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Reddit signs over its user data to train unnamed AI model

As user data becomes an increasingly hot commodity, an unnamed AI company is reportedly plotting a $60 million swoop to scrape Reddit for AI training purposes. Should we be concerned?

Decades of Reddit ramblings could become fuel for the next generation of AI models.

The self-proclaimed ‘front page of the internet’ has reportedly negotiated a content licensing deal with an unnamed AI company. For the cool price of $60 million, this business, in theory, now has the right to train its AI model using anything and everything posted on Reddit.

Millions of ceaseless posts from the most popular subreddits, the lurkers, and the dregs of questionable topics will become a rolling annual commodity for this undisclosed ‘big player’ of Silicon Valley.

This surprising deal arrives months after Reddit threatened to cut off Google and Bing’s search crawlers if an official deal couldn’t be struck to trade in its data. One source told the Washington Post at the time that the platform ‘can survive’ without search. Perhaps this current AI deal was in the offing back then?

Though Reddit’s yearly revenue was up by 20% in 2023, it was roughly $200 million shy of its $1 billion target set two years prior. The impending AI pact, paired with an opening for public investment next month, however, will likely send Reddit’s readies way north of this figure.

After a tumultuous few years, this data trade off makes perfect sense for Reddit financially speaking. Exactly what it means for consumers, though, and the ever-murky ethics of AI remains up for debate.

It’s one of the worst kept secrets that our user data is anything but private in the modern world. Remember that recent watchdog study into Meta that showed 48,000 companies had sent the platform data on a single user without consent?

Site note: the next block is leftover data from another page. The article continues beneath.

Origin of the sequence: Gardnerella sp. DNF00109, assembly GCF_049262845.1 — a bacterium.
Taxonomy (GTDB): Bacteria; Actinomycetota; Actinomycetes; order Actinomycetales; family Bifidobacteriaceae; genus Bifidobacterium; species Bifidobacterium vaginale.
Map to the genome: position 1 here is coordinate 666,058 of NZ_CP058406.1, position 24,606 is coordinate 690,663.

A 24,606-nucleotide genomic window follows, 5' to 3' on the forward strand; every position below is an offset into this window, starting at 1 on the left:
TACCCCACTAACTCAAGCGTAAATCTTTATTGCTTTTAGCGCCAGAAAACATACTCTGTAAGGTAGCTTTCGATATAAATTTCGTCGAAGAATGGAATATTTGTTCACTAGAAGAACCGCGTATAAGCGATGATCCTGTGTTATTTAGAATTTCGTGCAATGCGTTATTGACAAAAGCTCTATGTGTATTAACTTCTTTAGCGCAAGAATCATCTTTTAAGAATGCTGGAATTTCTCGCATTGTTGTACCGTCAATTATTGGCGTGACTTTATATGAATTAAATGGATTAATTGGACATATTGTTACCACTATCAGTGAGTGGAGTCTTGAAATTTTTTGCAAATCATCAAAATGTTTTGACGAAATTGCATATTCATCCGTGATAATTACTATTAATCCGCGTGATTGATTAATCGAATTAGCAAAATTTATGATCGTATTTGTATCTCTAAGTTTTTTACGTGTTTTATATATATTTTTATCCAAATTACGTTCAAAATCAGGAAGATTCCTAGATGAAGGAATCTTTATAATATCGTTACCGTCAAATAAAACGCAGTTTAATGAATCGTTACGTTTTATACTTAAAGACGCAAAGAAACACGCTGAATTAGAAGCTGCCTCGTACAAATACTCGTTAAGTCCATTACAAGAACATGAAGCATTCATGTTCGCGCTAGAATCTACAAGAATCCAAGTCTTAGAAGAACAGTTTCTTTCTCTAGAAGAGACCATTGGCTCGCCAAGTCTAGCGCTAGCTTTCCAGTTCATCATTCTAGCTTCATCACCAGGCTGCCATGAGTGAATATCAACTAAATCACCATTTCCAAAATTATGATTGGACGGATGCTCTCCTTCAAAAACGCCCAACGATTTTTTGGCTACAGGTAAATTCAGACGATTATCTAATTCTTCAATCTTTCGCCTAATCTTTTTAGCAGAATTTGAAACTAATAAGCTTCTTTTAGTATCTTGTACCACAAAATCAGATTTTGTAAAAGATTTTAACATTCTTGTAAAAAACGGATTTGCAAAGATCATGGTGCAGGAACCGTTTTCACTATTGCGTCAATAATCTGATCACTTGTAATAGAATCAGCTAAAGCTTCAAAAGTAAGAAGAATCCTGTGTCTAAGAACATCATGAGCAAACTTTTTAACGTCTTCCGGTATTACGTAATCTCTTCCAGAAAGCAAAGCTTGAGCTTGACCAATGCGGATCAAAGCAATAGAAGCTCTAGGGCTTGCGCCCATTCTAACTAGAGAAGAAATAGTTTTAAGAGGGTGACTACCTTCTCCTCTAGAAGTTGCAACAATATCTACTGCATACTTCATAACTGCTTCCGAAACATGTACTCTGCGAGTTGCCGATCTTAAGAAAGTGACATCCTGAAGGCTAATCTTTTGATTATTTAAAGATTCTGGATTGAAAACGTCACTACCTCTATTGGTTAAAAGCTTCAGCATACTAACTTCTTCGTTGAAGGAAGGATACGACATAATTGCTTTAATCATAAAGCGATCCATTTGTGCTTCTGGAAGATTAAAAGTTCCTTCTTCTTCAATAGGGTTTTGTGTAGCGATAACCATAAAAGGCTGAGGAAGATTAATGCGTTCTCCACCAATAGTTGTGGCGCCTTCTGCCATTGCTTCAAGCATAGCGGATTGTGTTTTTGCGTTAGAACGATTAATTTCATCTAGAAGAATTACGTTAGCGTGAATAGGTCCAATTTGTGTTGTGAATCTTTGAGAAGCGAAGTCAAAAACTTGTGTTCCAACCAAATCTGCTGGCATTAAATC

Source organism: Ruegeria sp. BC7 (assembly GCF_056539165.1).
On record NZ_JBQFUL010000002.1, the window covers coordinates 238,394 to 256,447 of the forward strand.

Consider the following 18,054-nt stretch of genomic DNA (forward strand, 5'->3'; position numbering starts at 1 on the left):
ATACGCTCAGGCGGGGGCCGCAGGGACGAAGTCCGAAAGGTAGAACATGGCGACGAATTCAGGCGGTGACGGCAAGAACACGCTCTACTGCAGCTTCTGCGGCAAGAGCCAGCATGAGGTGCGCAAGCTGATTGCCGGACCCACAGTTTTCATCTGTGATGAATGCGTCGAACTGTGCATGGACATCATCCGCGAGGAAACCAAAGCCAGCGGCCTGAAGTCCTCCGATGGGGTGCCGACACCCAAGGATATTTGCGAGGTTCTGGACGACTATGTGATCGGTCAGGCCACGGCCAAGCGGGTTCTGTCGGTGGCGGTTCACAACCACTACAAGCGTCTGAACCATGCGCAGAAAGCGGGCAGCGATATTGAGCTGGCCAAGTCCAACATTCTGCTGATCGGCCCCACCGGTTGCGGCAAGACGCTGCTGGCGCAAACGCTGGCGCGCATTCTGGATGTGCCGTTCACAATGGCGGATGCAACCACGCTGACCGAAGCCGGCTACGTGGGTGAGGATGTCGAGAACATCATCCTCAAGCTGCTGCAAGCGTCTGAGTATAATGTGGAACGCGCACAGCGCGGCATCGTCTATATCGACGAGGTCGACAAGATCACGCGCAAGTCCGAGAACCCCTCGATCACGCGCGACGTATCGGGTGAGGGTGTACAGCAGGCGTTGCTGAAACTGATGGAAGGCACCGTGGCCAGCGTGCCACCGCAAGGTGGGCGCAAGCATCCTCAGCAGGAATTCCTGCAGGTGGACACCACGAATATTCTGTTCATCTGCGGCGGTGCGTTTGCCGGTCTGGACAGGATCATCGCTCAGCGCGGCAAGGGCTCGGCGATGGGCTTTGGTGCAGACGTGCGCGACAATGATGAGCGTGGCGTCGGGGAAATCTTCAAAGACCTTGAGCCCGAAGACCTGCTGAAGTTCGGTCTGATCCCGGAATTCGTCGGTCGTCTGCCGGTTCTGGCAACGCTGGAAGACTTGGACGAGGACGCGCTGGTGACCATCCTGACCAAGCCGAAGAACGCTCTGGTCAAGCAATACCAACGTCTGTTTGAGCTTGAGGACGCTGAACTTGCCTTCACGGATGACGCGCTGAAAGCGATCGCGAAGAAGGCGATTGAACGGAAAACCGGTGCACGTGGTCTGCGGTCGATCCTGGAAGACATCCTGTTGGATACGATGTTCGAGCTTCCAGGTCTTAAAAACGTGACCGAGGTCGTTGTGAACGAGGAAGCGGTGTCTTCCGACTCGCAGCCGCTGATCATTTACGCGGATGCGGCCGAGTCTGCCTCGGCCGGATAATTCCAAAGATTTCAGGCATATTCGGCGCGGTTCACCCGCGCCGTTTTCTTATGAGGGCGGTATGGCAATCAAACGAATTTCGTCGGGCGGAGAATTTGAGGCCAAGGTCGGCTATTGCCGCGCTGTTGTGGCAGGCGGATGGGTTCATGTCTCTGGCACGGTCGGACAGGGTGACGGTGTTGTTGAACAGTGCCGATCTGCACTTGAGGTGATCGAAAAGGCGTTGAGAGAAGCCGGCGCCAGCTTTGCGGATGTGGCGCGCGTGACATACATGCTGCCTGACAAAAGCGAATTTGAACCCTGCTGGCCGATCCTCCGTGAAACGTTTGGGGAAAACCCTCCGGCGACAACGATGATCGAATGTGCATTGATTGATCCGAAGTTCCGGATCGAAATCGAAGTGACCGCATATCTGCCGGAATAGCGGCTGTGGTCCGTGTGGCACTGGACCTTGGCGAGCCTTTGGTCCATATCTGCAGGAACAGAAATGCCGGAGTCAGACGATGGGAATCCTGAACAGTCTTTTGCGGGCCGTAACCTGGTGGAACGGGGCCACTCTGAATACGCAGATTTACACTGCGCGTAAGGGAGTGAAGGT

Until recently, most AI companies used the open web to train their models without any sort of verified green light, but a combination of high-profile cases in 2023 appeared to be changing the landscape.

OpenAI’s quibble with the New York Times and Apple’s negotiations for major news partners suggested that AI companies were beginning to establish a strong legal framework for data scraping in line with copyright laws in other sectors.

Similarly, Reddit’s deal shows that host companies are beginning to demand compensation for data, but the key difference here is that its 812 million monthly users have not explicitly given their consent to become part of the AI machine.

Whether or not Reddit’s terms of service are updated in the future for transparency about where our data goes, we know that all digital information prior to this deal is also fair game. In laymen’s terms, you can’t ask for permission after the fact, can you?

Perhaps this is the key difference between scraping news outlets and social media platforms for AI learning. The latter is almost entirely populated by user generated content; the use of which seems to be completely down to their respective management’s discretion.

In lieu of creating AGI (Artificial General Intelligence) platforms with a more distinctly human quality, this type of deal will likely become more common in the years to come.

While this may sound positive, just think of the endless droves of misinformation and nonsense this unidentified learning machine will be subject to if all goes to plan.

It’s Reddit for Pete’s sake. Those AI safeguards will need reinforcing for sure.